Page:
Johannah Chase

Johannah Chase

Job Title
Associate Dean, Innovation Policy & Research
Bank Street College of Education
Cornell University
Pace University
Corps Year: 
Corps Region: 
New York

What surprised Johannah most about her time in the corps was the role that community plays in being a successful teacher. Teachers have a significant role in each student’s life both inside and outside the classroom. She learned that it’s important to let students know that you care by getting involved in the school community, reaching out to parents, and attending social events. It shows that you take your responsibility very seriously and that you believe in them.

Career Path

Power of Education
Johannah was 10 when her mother finished college and became a public school teacher. She recognized how transformative a college education was for the quality of her family’s life.
Teach For America: New York City Corps
Johannah taught eighth grade math as the first corps member in her school, where she also coached a track club. She continued teaching for a third year in a school in West Harlem.
Associate, Empowerment Schools, NYC Dept. of Ed.
After the corps, Johannah wanted to affect systems-level change. She worked at the DOE on an initiative that gave principals more autonomy in exchange for more accountability for student results.
CEO, Special Education, NYC Dept. of Ed.
Johannah focused on closing the opportunity gap between students with disabilities and their peers. She worked on reforms that expanded inclusive school options and promoted customized instruction.
Associate Dean, Innovation, Policy & Research
At Bank Street, Johannah supports teams in the development and launch of projects that utilize the college’s expertise to expand its impact and improve educational opportunities for children.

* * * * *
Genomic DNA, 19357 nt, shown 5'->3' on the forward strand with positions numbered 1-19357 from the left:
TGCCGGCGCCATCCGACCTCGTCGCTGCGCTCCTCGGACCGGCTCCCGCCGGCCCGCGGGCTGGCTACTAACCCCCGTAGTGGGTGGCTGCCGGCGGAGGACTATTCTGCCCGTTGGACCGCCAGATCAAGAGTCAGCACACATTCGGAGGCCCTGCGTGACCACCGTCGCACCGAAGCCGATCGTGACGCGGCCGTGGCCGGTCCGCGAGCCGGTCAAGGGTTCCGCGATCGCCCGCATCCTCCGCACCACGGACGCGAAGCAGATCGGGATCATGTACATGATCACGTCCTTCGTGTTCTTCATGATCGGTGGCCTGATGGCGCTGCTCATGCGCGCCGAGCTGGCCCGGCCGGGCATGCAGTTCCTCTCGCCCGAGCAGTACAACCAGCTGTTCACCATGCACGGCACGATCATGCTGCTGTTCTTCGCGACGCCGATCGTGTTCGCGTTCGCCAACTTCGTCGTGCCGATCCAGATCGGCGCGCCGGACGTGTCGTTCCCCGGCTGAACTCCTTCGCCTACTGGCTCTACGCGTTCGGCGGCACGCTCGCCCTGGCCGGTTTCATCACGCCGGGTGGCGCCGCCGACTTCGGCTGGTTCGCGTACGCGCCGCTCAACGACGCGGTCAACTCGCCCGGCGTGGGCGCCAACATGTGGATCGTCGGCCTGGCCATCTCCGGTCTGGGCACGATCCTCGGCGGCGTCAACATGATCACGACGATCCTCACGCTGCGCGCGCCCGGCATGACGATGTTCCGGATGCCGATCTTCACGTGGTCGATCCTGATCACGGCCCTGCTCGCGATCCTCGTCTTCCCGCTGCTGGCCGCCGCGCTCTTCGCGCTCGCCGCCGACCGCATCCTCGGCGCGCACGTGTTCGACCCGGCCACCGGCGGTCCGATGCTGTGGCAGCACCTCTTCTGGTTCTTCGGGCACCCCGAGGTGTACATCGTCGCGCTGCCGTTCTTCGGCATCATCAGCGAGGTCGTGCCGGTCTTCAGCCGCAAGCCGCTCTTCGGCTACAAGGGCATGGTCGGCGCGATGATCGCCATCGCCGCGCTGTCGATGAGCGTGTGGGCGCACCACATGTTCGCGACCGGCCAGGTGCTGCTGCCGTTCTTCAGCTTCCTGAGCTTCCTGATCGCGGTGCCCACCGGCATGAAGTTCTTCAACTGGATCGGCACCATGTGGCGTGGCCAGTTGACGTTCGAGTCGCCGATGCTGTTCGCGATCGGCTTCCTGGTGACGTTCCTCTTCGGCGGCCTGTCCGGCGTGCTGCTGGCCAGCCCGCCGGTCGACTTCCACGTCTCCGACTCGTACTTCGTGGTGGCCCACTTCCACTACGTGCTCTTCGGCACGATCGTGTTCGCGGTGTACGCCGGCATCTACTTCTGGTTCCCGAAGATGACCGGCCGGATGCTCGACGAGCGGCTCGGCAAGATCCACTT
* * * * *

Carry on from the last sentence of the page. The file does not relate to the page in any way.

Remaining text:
Q & A

What made you decide to become part of the TFA corps?

In college I was planning to be a civil rights lawyer, but then I started a staff fellowship at TFA. I wanted to do something at 23 that could transform both my own life and do some good in the world. My mom was a teacher and loved her profession, and I thought it would be a challenge worth taking on so young in my life.

How did your corps experience shape you?

I learned that every single student—even one who is quiet and may appear uninterested, or who may act out in class—wants to be successful and can achieve amazing things if you show them that you genuinely believe in them. That is a beautiful and powerful thing. And it’s the reason why I still work in education. We have to believe in our students’ abilities.

What would you tell someone who is thinking about joining the corps?

It is a transformative experience. I’ve met my best friends through TFA, and have had incredible professional development opportunities through TFA. But it’s not about you. You should do it because you value what teachers do, and you want to take on the incredible challenge of teaching children with tremendous possibility, and change their lives through the power of a good education.

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